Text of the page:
A partner of accountancy firm Nexia BT has told a court that the deal signed by the government with Vitals Global Hospitals would have merited being revoked.

Emanuel Castagna was one of the members on the committee tasked with selecting the preferred bidder to run the Karin Grech, St Luke’s and Gozo hospitals. 

He was testifying on Friday afternoon in proceedings instituted by Adrian Delia, Opposition Leader against former Prime Minister Joseph Muscat, the Attorney General, Malta Industrial Parks and Vitals Global Healthcare.

Vitals crashed out of the concession two years after taking over. 

The investors failed to raise the required financing, leaving unions and the Opposition seething about the lack of progress at the three hospitals and the opaque nature of the deal. 

Under questioning by lawyer Edward Debono and Delia himself, Castagna insisted that the committee had abided by the terms laid out in the Request For Proposals, ticking the scoresheet and ensuring documentation was in place. 

There was nothing suspicious about the fact that Vitals had been registered on May 30, 2015, just one week before submitting its bid, he said.

Castagna also said that he found nothing untoward in the fact that the company had a share capital of 1200 at €1 each share, undertaking to invest €187 million. 

The viability of the project was based upon various assumptions, the major one being that of attracting medical tourists to Malta.

“Wasn’t it obvious even at that stage that your projections would go off target and by far?” asked Debono.

“At that stage no. The targets were attainable….I think they went awry,” Castagna replied. 

“Your job was to make sure that if they went awry, they [Vitals] would foot the bill!” remarked Delia. 

Adrian Delia speaks to journalists outside court on Friday.

The report forwarded to government by the evaluation committee had concluded that VGH was “the ideal setup,” basing its conclusions on letters of comfort - an assurance about a debt, short of a legal guarantee - to attest its financial clout.

Yet those letters were non-binding, Delia promptly pointed out, as the witness went on to explain that it had not been within the committee’s remit to investigate.

When pressed further, Castagna said that they had made their recommendations, knowing that both Projects Malta and government could “strike off the deal” at any time, even after evaluation. 

Up to the bidding stage, their proposal was viable, said Castagna, drawing a parallel to the Valletta Waterfront Project.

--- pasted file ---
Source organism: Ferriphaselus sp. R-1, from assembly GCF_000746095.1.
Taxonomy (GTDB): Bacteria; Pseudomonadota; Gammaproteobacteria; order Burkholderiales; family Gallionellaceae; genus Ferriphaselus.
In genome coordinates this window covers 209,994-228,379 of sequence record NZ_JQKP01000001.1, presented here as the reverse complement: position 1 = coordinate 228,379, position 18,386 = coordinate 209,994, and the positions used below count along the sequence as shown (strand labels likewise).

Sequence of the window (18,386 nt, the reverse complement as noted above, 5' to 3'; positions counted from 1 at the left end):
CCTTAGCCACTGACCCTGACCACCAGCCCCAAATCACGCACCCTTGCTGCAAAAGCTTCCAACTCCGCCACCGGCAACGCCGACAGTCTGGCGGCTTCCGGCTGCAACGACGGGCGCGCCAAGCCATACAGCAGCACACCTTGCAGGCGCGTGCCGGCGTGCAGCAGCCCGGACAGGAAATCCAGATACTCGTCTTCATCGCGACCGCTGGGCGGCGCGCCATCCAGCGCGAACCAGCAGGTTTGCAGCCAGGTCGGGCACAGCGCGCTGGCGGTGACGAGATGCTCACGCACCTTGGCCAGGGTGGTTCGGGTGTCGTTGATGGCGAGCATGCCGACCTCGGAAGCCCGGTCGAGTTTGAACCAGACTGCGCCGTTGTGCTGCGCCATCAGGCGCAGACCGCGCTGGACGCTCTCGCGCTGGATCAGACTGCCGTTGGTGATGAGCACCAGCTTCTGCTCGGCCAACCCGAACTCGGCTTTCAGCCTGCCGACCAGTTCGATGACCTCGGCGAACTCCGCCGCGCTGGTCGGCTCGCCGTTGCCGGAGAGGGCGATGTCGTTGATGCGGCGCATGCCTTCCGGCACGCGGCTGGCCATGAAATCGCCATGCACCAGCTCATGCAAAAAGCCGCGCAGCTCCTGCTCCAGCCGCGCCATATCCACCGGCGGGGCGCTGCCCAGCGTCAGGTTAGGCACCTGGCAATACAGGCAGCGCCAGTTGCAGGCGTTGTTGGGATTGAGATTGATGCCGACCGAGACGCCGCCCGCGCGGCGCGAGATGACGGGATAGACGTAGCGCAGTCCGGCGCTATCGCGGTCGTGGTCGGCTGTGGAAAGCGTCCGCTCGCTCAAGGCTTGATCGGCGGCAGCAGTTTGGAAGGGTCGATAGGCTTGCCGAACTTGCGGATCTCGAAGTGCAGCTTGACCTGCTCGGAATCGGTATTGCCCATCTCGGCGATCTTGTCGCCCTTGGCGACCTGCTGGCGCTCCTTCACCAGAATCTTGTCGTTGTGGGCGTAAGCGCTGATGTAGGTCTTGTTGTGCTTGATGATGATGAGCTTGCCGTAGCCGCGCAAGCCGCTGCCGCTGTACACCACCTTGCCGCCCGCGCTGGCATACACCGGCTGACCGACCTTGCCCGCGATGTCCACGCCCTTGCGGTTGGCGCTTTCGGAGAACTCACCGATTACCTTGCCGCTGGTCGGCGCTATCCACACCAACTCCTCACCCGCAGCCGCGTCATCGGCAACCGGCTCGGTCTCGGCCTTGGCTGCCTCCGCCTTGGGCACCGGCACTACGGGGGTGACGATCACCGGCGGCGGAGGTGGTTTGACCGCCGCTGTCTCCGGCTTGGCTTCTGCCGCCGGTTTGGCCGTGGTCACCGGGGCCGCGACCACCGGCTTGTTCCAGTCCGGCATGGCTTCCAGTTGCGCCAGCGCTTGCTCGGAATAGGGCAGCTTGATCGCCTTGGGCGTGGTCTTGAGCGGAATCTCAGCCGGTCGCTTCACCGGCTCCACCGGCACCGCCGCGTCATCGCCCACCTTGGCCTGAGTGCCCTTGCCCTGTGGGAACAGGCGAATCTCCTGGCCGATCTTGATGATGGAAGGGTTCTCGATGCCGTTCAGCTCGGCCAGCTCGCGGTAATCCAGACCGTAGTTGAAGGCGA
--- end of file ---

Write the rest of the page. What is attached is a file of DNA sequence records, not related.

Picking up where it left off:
“I have no vision as to what happened afterwards. You’re asking the wrong person,” he went on, categorically denying that the committee knew that Vitals was the ‘chosen one’ from the very start. 

No due diligence

Earlier in Friday’s sitting, James Camenzuli, Projects Malta Director up to three weeks ago, had likewise insisted that the evaluation and adjudication committee, of which he was member, had stuck to the remit laid down in the RFP.

That remit did not include a due diligence exercise which was not mentioned in the RFP. 

“How could you assess the financials of the bidders without embarking upon a due diligence exercise?” Debono asked.

Yet Camenzuli insisted that their task was to assess the bidders in line with the RFP, and in fact, the two other bidders had been written off as “non-compliant”, leaving Vitals as the only compliant bidder. 

“Did you check Tumuluri?” pressed on Debono.

“It was not our remit to evaluate the persons but the bid,” came the reply.

“Did you know about his bankruptcy in Canada back in 2012?” 

“No. It was afterwards that I read about it in the newspapers, just like you and everyone else.” 

“Our remit was to follow strictly the scoresheet put by Projects Malta. That was our remit and we fulfilled it. We undertook no investigation, we undertook evaluation.”

“Did you know beforehand that Vitals was the chosen one?”

“I swear under oath that I did not.”

As for the fact that the company had been registered one month before the evaluation report was completed, Camenzuli said that it was normal for a “consortium” to come together shortly before casting a bid.

“Yet a consortium was not the preferred bidder. Only VGH was,” pointed out Dr Debono and Dr Delia in unison. 

“They [VGH] had the backing of large companies. Perhaps consortium is not the exact term,” the witness replied. 

The case continues in September. 

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